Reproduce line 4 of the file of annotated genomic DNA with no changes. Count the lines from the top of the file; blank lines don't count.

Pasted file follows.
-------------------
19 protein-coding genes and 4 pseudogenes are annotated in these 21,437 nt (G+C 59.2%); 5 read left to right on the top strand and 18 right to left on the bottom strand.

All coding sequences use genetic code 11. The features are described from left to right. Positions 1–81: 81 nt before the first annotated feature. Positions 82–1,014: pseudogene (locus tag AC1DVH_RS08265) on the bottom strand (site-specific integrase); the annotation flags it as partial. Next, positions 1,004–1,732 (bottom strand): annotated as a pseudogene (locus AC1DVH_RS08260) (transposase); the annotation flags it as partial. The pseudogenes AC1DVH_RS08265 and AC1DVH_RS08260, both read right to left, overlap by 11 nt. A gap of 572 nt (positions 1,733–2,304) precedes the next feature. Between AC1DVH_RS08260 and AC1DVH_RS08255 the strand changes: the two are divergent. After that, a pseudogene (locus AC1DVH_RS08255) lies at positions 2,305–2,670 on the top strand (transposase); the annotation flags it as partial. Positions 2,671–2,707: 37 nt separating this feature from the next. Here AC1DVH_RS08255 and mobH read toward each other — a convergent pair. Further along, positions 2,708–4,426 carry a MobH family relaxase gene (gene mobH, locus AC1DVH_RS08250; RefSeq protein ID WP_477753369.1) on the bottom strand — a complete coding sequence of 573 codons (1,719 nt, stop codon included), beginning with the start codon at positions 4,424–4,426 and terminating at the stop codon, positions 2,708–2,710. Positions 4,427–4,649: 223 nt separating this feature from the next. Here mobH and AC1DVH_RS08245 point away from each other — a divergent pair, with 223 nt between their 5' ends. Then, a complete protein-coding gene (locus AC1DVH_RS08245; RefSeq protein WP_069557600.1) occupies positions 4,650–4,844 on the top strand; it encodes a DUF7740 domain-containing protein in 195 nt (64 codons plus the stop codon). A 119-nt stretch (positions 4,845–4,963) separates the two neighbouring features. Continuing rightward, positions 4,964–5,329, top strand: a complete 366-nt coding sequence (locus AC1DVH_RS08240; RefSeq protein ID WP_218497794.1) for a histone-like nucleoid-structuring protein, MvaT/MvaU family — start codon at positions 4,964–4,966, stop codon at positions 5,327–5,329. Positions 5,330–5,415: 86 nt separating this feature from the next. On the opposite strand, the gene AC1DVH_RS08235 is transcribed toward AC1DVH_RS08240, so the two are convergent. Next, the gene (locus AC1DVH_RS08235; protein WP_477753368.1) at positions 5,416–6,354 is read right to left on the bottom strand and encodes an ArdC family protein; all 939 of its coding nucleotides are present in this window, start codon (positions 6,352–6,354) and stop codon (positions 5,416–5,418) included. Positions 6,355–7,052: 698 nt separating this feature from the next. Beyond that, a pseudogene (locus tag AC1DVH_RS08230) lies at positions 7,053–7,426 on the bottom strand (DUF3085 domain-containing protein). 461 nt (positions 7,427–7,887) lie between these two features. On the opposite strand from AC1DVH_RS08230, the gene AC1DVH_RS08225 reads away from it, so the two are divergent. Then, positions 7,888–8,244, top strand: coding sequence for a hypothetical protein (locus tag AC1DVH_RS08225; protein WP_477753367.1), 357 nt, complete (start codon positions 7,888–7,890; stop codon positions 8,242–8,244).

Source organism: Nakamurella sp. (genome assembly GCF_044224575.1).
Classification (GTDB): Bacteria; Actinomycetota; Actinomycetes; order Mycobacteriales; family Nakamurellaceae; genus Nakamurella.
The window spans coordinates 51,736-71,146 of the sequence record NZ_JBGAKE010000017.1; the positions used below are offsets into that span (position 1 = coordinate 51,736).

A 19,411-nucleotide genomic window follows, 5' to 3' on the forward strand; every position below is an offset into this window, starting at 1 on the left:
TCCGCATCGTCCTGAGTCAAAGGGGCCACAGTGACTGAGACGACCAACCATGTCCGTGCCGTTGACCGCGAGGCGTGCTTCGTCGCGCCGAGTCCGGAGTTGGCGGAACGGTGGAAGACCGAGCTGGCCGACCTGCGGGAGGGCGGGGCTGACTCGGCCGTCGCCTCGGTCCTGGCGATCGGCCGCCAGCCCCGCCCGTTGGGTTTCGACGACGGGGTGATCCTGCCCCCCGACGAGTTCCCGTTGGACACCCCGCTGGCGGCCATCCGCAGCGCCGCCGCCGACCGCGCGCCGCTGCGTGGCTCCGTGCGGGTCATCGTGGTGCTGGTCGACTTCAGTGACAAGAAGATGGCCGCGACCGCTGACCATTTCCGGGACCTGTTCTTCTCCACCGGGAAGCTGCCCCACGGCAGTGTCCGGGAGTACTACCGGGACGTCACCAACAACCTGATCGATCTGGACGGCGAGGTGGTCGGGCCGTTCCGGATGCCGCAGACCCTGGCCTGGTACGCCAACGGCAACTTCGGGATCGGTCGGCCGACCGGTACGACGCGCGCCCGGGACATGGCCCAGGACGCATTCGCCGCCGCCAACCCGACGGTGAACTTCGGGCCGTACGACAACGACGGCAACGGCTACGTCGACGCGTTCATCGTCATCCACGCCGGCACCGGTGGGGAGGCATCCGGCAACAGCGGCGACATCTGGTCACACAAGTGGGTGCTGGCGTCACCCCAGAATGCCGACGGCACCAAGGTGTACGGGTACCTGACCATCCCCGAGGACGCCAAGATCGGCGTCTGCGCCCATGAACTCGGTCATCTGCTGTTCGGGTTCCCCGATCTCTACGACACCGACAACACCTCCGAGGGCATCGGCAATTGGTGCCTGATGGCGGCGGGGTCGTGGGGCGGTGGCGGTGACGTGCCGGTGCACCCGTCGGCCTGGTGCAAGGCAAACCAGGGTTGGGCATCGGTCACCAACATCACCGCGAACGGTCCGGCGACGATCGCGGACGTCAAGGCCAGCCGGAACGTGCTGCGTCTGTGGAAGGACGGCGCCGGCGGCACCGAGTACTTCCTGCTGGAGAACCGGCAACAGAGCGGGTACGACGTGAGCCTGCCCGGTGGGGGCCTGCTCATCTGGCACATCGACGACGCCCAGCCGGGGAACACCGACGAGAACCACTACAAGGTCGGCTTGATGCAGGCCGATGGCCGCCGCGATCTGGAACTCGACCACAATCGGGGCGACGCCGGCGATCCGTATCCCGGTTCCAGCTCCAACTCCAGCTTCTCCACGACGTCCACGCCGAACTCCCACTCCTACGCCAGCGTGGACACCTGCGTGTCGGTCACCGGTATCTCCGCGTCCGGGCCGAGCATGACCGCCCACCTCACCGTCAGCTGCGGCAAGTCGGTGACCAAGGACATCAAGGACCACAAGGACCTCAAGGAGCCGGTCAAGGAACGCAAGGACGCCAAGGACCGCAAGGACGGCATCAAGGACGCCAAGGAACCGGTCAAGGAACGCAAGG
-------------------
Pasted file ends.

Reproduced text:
Classification (GTDB): Bacteria; Actinomycetota; Actinomycetes; order Mycobacteriales; family Nakamurellaceae; genus Nakamurella.